With Dallas as inspiration, Beck’s design encourages the use of pre-fabricated materials that allow for more efficient, timely, and cost-conscious construction. Its wing-like shadow structure and the unique elevator housing make it recognizable as Uber Skyport.

The structure consists of modular plug-and-play elements that can be added to existing structures and converted into active skyports.

Beck Group is affiliated with Factory Blue, an off-site manufacturing facility in Fort Worth that is revolutionizing the way designs are delivered and projects created. The wavy wing shadow structure of the design, elevator casing, and sky lounge are items that can be made at Factory Blue.

“Our design is inspired in part by pre-built components that can be shipped straight to a project location, and offers a real design-build solution that will one day bring this innovative concept to life,” said Tim Shippey, Associate Principal of Beck Group . Who presented the concept at the summit said in a statement.

BOOK POWELL

The Dallas company has selected two locations in North Texas, Downtown Dallas and Frisco.

Downtown Dallas is located near Victory Park. The company envisioned it as a retrofitted parking garage, adding the Uber arrivals, passenger spaces, and take-off and landing areas to the existing structure.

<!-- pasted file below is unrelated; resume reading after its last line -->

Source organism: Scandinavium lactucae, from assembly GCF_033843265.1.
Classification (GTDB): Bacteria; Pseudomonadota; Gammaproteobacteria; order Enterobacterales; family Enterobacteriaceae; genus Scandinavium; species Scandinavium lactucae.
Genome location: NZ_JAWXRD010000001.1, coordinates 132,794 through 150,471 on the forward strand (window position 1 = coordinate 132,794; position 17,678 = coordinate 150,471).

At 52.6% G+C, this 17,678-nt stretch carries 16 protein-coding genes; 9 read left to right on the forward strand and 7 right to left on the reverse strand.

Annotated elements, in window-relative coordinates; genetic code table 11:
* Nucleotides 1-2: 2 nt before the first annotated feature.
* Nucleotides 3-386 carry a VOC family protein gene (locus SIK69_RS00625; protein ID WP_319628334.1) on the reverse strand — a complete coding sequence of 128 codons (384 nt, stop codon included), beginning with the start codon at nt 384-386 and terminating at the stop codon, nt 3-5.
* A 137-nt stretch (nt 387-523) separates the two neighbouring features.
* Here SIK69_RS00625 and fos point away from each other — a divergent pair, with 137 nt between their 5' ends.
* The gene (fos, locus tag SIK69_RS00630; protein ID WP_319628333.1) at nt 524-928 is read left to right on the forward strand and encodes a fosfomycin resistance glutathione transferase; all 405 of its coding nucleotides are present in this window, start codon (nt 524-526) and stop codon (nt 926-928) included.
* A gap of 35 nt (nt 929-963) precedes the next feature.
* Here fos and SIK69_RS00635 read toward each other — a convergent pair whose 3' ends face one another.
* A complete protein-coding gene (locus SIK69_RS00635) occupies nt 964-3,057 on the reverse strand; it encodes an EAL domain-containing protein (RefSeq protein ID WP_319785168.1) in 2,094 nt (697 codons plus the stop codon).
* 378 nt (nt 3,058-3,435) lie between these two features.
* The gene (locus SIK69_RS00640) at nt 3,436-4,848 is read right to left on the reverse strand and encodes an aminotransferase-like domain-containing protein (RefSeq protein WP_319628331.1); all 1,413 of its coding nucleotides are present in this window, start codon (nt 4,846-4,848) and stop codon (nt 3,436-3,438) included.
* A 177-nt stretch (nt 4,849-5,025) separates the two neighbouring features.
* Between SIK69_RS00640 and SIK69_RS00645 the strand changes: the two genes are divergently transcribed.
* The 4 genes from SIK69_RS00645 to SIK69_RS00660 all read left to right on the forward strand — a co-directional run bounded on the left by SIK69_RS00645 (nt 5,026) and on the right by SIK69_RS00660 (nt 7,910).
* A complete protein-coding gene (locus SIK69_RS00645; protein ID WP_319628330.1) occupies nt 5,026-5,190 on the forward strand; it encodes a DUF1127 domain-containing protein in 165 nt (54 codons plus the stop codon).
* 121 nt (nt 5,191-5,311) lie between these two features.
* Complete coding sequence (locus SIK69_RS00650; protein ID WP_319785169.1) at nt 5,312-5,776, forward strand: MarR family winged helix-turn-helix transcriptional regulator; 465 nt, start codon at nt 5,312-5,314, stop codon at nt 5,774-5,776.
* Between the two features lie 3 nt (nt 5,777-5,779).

A place with a lot of available land, Frisco meets the real needs of commuters who live in the suburbs but travel downtown for work. BOKA Powell said the suburb is an opportunity to explore the intended goals of having Skyport as the core of an “Uber Village” with vibrant retail shops on every corner and an Uber Experience Center to educate users about the technology.

BOKA Powell’s designers focused on leveraging Uber’s ride-sharing technology and leveraging the various Uber brands to ensure seamless connectivity in dense urban areas. The company said both plans include many sustainable innovations, such as photovoltaic fabric with the Uber logo, which straddles the top-level shadow structure and reflects the designers’ concept of “Flow”.

“The Uber Skyport Mobility Hub, unveiled by BOKA Powell Architects, celebrates our evolving experiential society by bringing fluidity and transparency to the process of reinventing air travel,” said Andrew Bennett, BOKA Powell’s chief design officer.

Uber Re-Vision in downtown Dallas

BOKA Powell’s Uber Village in Frisco

CORGAN

Corgan’s concept, which was developed for Dallas, is called CONNECT | DEVELOPED. The design includes restaurants, grocery stores, sports fields and coworking spaces as well as space for bike and scooter sharing services.